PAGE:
Accounting & Tax

SEC Orders Fannie Mae to Restate

The announcement will very likely result in the departure of senior management at the mortgage giant, according to reports.
Stephen TaubDecember 17, 2004

Securities and Exchange Commission chief accountant Donald Nicolaisen has called on the Federal National Mortgage Association (Fannie Mae) to restate its financials from 2001 through mid-2004 to eliminate the use of hedge accounting.

“Our review indicates that during the period Fannie Mae’s accounting practices did not comply in material respects with the accounting requirements in Statement Nos. 91 and 133,” he stated in a press release. The first standard concerns deferred purchase-price adjustments; the second deals with hedge accounting for derivatives transactions.

The restatement could amount to $9 billion; last month the mortgage giant announced in an SEC filing that it would record an after-tax loss in that amount if it did not qualify for hedge accounting for all periods since its January 1, 2001 adoption of FAS 133.

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Nicolaisen’s announcement would very likely result in the departure of senior management at Fannie Mae, according to The Wall Street Journal. Bloomberg also cited a research note by JPMorgan Securities analyst George Sacco that “management’s future with Fannie is likely to be tenuous given the magnitude of the restatement and its repeated defense of its accounting policies.”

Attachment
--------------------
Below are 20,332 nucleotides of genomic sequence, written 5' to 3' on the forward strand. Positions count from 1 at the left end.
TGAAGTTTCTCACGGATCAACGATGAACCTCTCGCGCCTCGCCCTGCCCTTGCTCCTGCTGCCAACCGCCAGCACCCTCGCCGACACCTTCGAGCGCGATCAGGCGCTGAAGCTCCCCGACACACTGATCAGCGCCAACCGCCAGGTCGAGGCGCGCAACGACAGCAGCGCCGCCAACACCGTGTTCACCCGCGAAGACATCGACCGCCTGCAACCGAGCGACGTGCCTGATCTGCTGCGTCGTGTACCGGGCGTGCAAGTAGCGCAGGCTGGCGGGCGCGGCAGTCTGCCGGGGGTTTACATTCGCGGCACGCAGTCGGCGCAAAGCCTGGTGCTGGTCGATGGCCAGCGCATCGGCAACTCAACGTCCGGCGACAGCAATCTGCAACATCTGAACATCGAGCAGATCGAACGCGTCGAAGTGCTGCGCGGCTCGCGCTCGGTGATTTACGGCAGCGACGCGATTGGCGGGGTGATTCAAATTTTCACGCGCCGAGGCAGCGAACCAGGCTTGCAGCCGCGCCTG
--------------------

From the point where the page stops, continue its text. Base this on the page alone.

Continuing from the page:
A spokesman for the mortgage lender declined to comment on whether chairman and chief executive officer Franklin D. Raines or chief financial officer Timothy Howard will resign.

In the SEC press release, Nicolaisen said that regarding Statement No. 91, Accounting for Nonrefundable Fees and Costs Associated with Originating or Acquiring Loans and Initial Direct Costs of Leases, “Fannie Mae failed to record timely adjustments to the recorded amount of its loans based on changes in the estimated speed with which those loans would be prepaid.”

Regarding Statement No. 133, Accounting for Derivative Instruments and Hedging Activities, Fannie Mae’s unique methodology to assess whether hedge accounting was appropriate “did not qualify for hedge accounting because of deficiencies in its application” of the rule. “Among other things, Fannie Mae’s methodology of assessing, measuring, and documenting hedge ineffectiveness was inadequate and was not supported by the statement,” added Nicolaisen. He acknowledged that the mortgage lender is working with an outside adviser to amend its hedge accounting practices.

The Journal also reported that the restatement could push Fannie Mae below the minimum capital requirements set by its regulators, forcing it to sell some of its more than $900 billion of mortgage-related holdings to raise capital.